The revelation at Sinai is the foundation of Jewish evidence to know that the Torah is true.

Of the 15,000 known religions in recorded human history, how many stake the foundation of their belief on the idea that G-d spoke to their entire nation?
One. Judaism!

Torah Shebaal Peh (The Oral Torah)

Orthodox Judaism believes that the Torah is not complete without the oral part of the Torah that Hashem verbally spoke to Moses to explain the written Torah. Believing in the written torah without believing in Torah Shebaal Peh is considered Apikorsus (heresy) according to orthodox beliefs of Judaism. The Torah Shebaal Peh is written in many volumes of the Talmud.


Jewish beliefs on afterlife

Many people want to know what do Jews believe about afterlife. Honestly spoken, Judaism beliefs in afterlife takes a major role in the life of an Orthodox Jew. One of the core religious beliefs of Judaism is the belief that for every action on earth by humans he will be rewarded or punished in the world to come. In Talmud, earth is named a corridor to the palace, the real world that first takes place after a person dies. Every small child is educated with the to live with a vision to prepare for the world to come.

In the world to come there is Gan Eden (Paradise) and Gehinom (Hell). If a person did more deeds than sins on earth that he goes to Gan Eden after death. If his sins are greater than his good deeds than he goes to Gehinom. Sometimes a person needs to go in Gehinom to clean his soul from sins before he can enter Gan Eden. The work of any Orthodox Jew is to prepare himself in the corridor in order to be able to enter the palace.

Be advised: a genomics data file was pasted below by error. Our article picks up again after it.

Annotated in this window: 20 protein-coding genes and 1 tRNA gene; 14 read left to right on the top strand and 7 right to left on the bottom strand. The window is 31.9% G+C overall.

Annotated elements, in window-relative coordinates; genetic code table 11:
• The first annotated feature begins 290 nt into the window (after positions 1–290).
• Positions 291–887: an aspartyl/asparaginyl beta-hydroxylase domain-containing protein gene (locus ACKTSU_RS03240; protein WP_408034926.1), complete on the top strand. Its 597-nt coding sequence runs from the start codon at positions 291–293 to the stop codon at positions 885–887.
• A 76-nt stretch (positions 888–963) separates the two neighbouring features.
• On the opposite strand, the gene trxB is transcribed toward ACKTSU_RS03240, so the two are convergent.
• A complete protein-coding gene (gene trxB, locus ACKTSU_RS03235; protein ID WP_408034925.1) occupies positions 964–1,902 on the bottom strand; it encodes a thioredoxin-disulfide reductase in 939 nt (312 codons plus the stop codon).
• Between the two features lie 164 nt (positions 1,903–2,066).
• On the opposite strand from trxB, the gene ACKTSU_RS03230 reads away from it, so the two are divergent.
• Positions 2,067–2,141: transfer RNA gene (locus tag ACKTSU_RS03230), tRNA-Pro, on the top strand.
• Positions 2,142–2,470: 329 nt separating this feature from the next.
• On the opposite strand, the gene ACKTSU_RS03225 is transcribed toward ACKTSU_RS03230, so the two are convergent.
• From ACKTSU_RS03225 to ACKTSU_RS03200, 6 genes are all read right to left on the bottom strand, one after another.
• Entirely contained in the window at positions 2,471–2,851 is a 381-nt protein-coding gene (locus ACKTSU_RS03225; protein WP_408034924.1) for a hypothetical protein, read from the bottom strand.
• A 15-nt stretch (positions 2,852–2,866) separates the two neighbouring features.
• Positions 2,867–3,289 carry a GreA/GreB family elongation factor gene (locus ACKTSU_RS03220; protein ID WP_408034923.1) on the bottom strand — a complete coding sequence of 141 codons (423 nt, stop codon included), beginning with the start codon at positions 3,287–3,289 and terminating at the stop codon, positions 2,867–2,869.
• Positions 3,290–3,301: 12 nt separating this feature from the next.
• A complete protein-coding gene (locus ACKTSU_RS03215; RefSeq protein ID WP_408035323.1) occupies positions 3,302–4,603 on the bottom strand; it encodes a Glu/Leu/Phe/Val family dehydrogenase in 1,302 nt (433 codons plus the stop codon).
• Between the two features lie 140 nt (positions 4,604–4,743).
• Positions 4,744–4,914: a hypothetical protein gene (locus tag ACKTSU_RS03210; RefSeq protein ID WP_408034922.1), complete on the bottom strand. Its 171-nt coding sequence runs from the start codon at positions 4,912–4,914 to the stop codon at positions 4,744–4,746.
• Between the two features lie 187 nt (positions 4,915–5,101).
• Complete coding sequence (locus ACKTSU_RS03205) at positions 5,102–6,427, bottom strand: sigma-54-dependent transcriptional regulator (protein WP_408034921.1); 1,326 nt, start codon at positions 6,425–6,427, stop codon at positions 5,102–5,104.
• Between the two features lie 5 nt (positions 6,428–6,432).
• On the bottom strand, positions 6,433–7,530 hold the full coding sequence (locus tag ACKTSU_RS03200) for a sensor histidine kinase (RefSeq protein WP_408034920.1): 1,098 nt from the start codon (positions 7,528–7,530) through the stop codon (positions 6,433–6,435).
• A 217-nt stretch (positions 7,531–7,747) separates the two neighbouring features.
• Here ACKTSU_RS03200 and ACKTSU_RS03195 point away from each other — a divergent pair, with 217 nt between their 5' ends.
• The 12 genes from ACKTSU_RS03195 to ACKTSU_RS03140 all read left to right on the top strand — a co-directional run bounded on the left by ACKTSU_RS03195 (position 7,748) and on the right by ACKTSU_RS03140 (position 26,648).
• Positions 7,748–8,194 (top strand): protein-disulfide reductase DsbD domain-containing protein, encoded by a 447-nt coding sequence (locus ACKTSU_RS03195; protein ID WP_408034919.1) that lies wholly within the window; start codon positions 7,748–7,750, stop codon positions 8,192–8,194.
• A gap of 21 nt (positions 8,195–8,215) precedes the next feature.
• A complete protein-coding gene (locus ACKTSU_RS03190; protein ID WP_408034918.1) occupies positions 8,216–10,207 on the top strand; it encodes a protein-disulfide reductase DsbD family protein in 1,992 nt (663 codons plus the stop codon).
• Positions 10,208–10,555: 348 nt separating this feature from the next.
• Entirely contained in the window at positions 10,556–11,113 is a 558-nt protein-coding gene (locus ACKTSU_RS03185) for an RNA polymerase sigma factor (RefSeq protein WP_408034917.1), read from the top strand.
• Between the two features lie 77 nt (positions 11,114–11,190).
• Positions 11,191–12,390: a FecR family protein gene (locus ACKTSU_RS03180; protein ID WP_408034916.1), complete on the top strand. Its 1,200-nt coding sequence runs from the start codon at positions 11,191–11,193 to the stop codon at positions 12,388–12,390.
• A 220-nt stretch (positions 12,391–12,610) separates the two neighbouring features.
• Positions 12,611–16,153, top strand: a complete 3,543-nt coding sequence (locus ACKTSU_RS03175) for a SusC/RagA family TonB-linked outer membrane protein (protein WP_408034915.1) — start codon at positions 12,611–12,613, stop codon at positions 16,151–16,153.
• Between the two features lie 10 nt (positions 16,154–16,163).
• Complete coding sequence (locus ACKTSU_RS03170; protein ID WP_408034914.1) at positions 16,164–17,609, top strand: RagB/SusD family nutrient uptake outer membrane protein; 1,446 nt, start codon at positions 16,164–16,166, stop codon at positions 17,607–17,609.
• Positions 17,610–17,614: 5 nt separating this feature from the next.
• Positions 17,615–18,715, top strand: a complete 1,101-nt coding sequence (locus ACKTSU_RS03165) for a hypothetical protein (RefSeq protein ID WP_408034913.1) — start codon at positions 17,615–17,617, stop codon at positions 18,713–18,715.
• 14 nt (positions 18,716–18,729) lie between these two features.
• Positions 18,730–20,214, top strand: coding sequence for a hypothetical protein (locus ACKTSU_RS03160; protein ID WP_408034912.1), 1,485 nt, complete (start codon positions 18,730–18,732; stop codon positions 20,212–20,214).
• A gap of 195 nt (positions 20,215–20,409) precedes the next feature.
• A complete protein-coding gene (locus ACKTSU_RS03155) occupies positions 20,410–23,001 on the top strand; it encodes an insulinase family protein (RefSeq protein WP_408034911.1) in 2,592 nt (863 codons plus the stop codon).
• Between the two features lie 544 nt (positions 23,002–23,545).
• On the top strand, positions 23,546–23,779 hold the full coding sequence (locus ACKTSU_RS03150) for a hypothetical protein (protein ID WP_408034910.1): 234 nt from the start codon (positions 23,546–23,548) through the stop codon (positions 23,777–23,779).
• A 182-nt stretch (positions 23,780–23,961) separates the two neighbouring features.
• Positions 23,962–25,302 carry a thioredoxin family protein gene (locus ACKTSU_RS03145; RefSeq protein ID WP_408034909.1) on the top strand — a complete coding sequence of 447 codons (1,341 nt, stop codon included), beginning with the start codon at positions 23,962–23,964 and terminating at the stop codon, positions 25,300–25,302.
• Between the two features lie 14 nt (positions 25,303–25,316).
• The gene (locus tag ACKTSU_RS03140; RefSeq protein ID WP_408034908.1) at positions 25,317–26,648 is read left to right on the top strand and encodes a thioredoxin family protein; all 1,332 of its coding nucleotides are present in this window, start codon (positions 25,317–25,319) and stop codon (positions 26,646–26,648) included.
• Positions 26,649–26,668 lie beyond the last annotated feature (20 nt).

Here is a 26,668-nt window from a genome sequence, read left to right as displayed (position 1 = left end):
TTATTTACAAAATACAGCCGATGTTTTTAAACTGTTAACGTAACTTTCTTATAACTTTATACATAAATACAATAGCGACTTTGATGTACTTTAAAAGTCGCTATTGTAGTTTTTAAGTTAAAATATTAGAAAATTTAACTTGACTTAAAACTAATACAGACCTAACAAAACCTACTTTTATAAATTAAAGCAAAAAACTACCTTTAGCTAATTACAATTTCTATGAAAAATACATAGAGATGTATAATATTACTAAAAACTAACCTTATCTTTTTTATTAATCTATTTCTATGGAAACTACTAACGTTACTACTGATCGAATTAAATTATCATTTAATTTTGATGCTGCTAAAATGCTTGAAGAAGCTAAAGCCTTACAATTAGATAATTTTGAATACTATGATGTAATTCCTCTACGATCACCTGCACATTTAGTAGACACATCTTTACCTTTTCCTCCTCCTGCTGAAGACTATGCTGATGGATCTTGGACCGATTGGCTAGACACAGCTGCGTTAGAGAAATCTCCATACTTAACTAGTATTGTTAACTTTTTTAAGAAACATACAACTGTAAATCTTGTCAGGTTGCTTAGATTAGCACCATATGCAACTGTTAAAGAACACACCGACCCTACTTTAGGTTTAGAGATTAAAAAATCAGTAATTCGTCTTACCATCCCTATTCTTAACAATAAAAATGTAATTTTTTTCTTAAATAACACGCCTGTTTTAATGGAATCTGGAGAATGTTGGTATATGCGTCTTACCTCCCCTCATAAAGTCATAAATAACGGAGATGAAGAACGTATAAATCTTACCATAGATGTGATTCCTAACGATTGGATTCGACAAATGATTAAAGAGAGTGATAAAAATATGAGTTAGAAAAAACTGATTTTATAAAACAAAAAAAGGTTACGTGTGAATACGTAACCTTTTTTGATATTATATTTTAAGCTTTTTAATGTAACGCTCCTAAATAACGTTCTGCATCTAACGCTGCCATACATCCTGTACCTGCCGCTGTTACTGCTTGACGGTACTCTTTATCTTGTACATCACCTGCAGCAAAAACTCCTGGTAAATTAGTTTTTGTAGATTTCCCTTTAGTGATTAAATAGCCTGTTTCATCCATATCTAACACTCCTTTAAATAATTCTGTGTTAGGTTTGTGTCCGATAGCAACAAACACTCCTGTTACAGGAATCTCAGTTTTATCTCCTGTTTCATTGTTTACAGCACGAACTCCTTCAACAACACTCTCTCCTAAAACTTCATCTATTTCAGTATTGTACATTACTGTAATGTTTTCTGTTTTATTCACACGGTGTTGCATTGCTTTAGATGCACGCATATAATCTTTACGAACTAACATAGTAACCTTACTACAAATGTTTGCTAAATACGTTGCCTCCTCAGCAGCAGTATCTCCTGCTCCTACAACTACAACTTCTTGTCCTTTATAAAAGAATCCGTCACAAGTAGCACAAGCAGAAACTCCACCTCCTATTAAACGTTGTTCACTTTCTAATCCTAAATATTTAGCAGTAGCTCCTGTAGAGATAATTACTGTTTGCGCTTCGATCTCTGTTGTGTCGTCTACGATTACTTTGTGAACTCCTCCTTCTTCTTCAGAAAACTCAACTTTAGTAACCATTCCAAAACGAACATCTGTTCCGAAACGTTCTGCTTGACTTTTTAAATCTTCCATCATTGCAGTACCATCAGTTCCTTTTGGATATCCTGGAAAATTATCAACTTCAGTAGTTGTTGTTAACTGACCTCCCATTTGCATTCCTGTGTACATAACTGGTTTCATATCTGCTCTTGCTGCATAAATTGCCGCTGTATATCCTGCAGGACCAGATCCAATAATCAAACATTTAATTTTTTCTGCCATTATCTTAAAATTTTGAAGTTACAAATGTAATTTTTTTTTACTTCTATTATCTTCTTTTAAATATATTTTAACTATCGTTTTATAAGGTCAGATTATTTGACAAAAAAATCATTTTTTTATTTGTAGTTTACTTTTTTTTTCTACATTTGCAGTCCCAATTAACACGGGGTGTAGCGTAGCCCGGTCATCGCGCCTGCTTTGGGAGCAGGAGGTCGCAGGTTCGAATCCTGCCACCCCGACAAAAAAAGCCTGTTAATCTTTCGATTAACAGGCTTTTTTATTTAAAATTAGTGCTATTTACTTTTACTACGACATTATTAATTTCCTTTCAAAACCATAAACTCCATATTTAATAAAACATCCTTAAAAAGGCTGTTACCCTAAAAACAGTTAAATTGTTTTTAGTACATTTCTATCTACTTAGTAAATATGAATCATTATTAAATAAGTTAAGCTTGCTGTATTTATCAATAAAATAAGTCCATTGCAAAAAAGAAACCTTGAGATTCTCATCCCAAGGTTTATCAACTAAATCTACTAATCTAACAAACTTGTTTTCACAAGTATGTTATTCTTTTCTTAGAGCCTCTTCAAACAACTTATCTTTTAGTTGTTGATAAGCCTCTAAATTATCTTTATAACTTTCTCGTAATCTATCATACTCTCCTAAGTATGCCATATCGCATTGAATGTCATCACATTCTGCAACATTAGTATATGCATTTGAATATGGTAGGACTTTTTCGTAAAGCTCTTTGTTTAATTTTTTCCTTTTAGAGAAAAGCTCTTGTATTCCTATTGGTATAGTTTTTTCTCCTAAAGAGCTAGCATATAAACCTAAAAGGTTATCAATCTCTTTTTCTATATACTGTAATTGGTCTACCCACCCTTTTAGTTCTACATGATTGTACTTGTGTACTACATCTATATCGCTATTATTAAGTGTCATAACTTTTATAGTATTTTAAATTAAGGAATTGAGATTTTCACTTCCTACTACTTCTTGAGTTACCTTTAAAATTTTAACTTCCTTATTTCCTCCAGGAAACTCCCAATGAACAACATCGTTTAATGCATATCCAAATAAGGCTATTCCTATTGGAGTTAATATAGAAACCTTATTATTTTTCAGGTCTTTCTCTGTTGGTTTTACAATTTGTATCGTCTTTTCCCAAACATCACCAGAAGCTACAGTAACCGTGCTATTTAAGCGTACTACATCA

Belief on death

In Judaism beliefs death is not an end of life, but a beginning of a new and better life. Even though the family will mourn and cry on the death of their loved one, they will take comfort of the fact that the soul (Neshama) of their loved one is now in a better and brighter place. It is therefore that Judaism has special laws in honoring the dead body and desecrating graves is strictly prohibited.


What do Orthodox Jews believe about Jesus?

Orthodox Jews don't believe in Jesus!. One of the fundamental beliefs of Judaism is the Jewish belief that Hashem (God) is one. Hashem is beyond human grasp of mind and no human action or traits can be related to him. The biggest prophet was Moses and no other prophet can come later and change his words. The "Messiah" has not yet come. Jesus has no place in Orthodox Judaism.

Orthodox Jews are very upset on all the "Jews for Jesus" movements. There are many Orthodox Jewish organizations fighting all these missionary activities.


More important beliefs of Judaism

One of the central Orthodx Judaism beliefs is that they are the chosen nation. The Jewish people believe that they must be a light for all the nations. One of Judaism beliefs, is that if a Jew behaves immoral, he than desecrates the name of Hashem (God). This is considered a great sin, because Hashem expects the Jewish people to glorify and bring respect to his great name.

Read more about Judaism religion

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Read on what Jews believe on "who is a Jew"